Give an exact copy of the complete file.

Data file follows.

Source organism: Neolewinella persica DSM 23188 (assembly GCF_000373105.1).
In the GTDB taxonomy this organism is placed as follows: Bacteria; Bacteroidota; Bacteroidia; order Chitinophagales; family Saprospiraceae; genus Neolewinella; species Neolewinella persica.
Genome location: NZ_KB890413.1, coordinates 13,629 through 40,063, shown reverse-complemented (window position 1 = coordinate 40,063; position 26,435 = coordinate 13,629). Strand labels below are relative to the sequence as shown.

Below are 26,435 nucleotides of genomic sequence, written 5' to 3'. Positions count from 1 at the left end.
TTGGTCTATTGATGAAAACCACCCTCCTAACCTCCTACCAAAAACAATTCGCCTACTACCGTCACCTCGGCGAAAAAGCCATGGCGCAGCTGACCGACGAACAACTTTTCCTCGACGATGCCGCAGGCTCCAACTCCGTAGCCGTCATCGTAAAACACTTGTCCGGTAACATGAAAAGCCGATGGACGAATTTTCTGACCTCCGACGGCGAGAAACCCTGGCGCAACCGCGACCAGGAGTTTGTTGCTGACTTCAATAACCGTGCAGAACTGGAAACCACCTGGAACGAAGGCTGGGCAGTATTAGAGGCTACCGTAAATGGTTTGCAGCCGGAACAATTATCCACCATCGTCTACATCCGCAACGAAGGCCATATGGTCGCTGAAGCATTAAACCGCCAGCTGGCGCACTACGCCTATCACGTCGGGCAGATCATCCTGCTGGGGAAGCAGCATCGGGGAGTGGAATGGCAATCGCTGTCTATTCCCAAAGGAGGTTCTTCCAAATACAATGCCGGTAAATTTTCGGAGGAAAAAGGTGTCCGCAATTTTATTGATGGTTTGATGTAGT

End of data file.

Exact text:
Source organism: Neolewinella persica DSM 23188 (assembly GCF_000373105.1).
In the GTDB taxonomy this organism is placed as follows: Bacteria; Bacteroidota; Bacteroidia; order Chitinophagales; family Saprospiraceae; genus Neolewinella; species Neolewinella persica.
Genome location: NZ_KB890413.1, coordinates 13,629 through 40,063, shown reverse-complemented (window position 1 = coordinate 40,063; position 26,435 = coordinate 13,629). Strand labels below are relative to the sequence as shown.

Below are 26,435 nucleotides of genomic sequence, written 5' to 3'. Positions count from 1 at the left end.
TTGGTCTATTGATGAAAACCACCCTCCTAACCTCCTACCAAAAACAATTCGCCTACTACCGTCACCTCGGCGAAAAAGCCATGGCGCAGCTGACCGACGAACAACTTTTCCTCGACGATGCCGCAGGCTCCAACTCCGTAGCCGTCATCGTAAAACACTTGTCCGGTAACATGAAAAGCCGATGGACGAATTTTCTGACCTCCGACGGCGAGAAACCCTGGCGCAACCGCGACCAGGAGTTTGTTGCTGACTTCAATAACCGTGCAGAACTGGAAACCACCTGGAACGAAGGCTGGGCAGTATTAGAGGCTACCGTAAATGGTTTGCAGCCGGAACAATTATCCACCATCGTCTACATCCGCAACGAAGGCCATATGGTCGCTGAAGCATTAAACCGCCAGCTGGCGCACTACGCCTATCACGTCGGGCAGATCATCCTGCTGGGGAAGCAGCATCGGGGAGTGGAATGGCAATCGCTGTCTATTCCCAAAGGAGGTTCTTCCAAATACAATGCCGGTAAATTTTCGGAGGAAAAAGGTGTCCGCAATTTTATTGATGGTTTGATGTAGT